For this occasion, you can select a short passage of a book or a short story. If students provide you with their favorite reading material, that’s even better. Start by reading and discussing the content. You can then search for a specific grammar form and discuss how is it used in that sentence. You can finish the reading by paraphrasing or reporting the sentence. This kind of grammar discovery is deepens the understanding of the mother tongue and foreign language as well. 

To practice writing and speaking you can focus on a specific grammar form – for example, write an essay and put the short story into the past tense, or do an oral exercise where you will change the adverbs in the text to see how the meaning of the sentence changes. There is no end to what you can do with a text – It all depends on your syllabus and student’s learning gaps.

Activities with films or video clips 

Films and video clips are great tools for students who do not enjoy reading. The instruction can start by watching a short segment of the film, and then providing a transcript. After that, you can highlight the grammar structures and watch it again to hear how are they used in authentic communication. Speaking activities can include a role-play with a specific grammar structure. Writing activities can include creating a storybook, blog post or even a vlog.

Contextualized grammar teaching develops analytical skills in our students, which helps them comprehend and incorporate the language rules. By learning grammar contextually and by using the grammar-discovery approach with our students, we ultimately create autonomous, 21st-century learners.

  1. Teaching Grammar – The ARTT of Grammar Teaching seminar presentation by Tim Taylor, 2014
  2. Goode, D. (2000). Creating a context for developmental English. Teaching English in the Two Year College, 27(3), 270-277.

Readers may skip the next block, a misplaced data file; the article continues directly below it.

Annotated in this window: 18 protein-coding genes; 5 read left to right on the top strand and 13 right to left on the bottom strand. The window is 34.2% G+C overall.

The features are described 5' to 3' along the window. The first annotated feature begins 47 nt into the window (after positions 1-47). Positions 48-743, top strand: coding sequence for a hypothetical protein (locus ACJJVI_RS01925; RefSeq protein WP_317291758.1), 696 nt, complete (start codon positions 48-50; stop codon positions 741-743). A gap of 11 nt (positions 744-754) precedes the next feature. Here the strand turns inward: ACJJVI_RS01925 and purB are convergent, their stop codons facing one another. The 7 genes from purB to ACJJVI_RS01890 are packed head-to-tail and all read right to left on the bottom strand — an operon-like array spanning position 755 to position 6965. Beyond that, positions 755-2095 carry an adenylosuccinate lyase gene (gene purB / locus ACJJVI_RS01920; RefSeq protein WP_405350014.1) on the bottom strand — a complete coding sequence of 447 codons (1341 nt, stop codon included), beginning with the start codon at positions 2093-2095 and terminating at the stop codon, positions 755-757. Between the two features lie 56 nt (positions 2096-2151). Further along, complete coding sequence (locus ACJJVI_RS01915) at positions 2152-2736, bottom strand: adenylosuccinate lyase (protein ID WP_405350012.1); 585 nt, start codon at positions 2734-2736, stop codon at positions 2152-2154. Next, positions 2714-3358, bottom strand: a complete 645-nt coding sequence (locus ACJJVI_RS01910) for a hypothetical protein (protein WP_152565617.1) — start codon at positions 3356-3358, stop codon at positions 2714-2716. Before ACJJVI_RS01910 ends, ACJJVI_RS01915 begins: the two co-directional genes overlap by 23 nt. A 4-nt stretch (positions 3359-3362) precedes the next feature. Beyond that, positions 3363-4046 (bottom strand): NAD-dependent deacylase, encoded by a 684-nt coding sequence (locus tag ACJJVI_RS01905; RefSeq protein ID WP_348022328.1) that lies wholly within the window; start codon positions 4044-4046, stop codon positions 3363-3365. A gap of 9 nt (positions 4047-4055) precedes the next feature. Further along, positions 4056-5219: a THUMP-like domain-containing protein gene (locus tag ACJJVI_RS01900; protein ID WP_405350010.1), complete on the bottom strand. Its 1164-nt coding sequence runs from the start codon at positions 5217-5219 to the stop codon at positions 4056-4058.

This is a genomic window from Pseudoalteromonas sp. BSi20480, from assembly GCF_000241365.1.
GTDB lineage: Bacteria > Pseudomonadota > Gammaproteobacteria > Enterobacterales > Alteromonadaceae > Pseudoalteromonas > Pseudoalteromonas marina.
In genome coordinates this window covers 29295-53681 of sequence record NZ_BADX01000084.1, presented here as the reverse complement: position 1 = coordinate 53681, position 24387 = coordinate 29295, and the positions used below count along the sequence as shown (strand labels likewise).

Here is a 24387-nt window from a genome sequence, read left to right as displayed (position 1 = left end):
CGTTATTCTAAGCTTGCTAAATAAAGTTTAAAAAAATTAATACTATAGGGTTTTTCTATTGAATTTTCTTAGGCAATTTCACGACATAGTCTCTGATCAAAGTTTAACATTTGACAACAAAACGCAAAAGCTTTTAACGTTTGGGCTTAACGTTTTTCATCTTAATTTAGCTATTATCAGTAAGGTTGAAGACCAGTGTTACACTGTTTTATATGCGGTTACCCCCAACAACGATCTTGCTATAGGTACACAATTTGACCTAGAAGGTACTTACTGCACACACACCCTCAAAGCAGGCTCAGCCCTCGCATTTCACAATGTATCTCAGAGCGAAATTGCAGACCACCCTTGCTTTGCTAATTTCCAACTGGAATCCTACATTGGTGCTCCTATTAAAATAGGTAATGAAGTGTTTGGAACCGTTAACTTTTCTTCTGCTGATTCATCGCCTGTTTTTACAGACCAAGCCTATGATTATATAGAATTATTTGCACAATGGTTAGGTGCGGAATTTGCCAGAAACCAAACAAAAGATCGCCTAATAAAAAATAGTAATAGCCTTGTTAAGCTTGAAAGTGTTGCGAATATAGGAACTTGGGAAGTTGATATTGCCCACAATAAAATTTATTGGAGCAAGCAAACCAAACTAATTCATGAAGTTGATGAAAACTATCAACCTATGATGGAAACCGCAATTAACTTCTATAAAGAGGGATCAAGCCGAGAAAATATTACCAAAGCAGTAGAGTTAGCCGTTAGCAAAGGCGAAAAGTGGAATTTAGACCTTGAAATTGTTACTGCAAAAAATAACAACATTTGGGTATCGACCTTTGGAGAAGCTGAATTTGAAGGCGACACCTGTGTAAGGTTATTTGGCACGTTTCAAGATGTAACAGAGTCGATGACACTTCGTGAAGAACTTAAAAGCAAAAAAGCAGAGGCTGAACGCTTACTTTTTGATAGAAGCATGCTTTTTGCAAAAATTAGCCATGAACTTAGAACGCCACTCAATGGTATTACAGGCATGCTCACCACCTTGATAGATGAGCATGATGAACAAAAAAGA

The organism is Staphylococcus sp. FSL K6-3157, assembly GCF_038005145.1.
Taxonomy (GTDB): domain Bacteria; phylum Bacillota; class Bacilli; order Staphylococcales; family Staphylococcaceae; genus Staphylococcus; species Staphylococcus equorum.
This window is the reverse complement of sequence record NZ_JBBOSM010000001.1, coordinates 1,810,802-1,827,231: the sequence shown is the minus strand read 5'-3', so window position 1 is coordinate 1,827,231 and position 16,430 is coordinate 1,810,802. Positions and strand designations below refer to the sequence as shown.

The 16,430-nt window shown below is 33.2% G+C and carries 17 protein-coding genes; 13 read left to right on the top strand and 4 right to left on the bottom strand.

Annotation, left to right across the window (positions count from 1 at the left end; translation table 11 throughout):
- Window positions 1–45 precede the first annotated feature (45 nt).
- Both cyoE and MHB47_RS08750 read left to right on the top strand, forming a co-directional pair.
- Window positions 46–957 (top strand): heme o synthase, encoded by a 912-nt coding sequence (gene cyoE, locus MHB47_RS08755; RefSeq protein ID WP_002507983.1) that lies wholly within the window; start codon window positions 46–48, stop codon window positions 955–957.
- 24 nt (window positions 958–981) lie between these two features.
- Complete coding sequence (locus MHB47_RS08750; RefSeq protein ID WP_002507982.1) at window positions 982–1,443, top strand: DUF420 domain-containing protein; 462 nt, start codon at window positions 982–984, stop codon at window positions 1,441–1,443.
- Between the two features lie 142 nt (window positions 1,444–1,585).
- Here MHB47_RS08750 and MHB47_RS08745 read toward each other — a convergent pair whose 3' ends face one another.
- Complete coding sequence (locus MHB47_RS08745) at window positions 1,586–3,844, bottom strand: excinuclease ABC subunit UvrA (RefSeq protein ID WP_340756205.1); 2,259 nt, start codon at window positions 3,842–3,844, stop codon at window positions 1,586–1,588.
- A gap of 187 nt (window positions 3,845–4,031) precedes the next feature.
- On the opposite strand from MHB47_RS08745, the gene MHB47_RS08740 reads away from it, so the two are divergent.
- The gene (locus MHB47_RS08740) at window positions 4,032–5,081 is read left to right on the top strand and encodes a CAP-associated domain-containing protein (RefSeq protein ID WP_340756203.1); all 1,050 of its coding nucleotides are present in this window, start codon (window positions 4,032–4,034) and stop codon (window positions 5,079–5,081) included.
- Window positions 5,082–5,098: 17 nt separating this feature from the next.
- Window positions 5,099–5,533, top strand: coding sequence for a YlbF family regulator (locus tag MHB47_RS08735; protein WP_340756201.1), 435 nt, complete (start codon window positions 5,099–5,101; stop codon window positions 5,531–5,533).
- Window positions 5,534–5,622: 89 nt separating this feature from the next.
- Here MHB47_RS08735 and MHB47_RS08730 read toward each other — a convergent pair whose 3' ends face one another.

3. Sams, L. (2003). How to teach grammar, analytic thinking, and writing: A method that works. English Journal, 92(3), 57-65.
  4. Meyer, C.F. (1986). Improving instruction in grammar. Journal of Teaching Writing, 5(1), 17- 21.
  5. Seliger, H. W. (1979). On the nature and function of language rules in language learning. TESOL Quarterly, 13, 359-369
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This article is originally published on the British Council Teaching English.

How do you apply contextual grammar teaching in your classroom? Is it hard for you to contextualize your grammar? Let me know in the comments, or via the contact page!

About Alice Glass

Alice is a 27 years old preschool teacher (Pre-K) with a B.Ed. She is currently enrolled in her Master studies, with a double major, one of them being English teaching methodology. She is also an online ESL teacher and blog writer for British Council. Last but not least, she is a mother of a very energetic toddler.


  1. The concept sounds great, but it seems as too much effort is needed.
    Is there any way to simply contextualize grammar, without having to plan so much prior to the lesson?

    1. I agree with you – it can take up a lot of time when you are just starting out.
      The best thing to do is to first make a diagnostic test – that way you will know what are the learning gaps of your students.
      When you know this, you can easily go back to the results, use any article and after reading and discussion turn to grammar exploration.

      This approach doesn’t require literally any planning. 🙂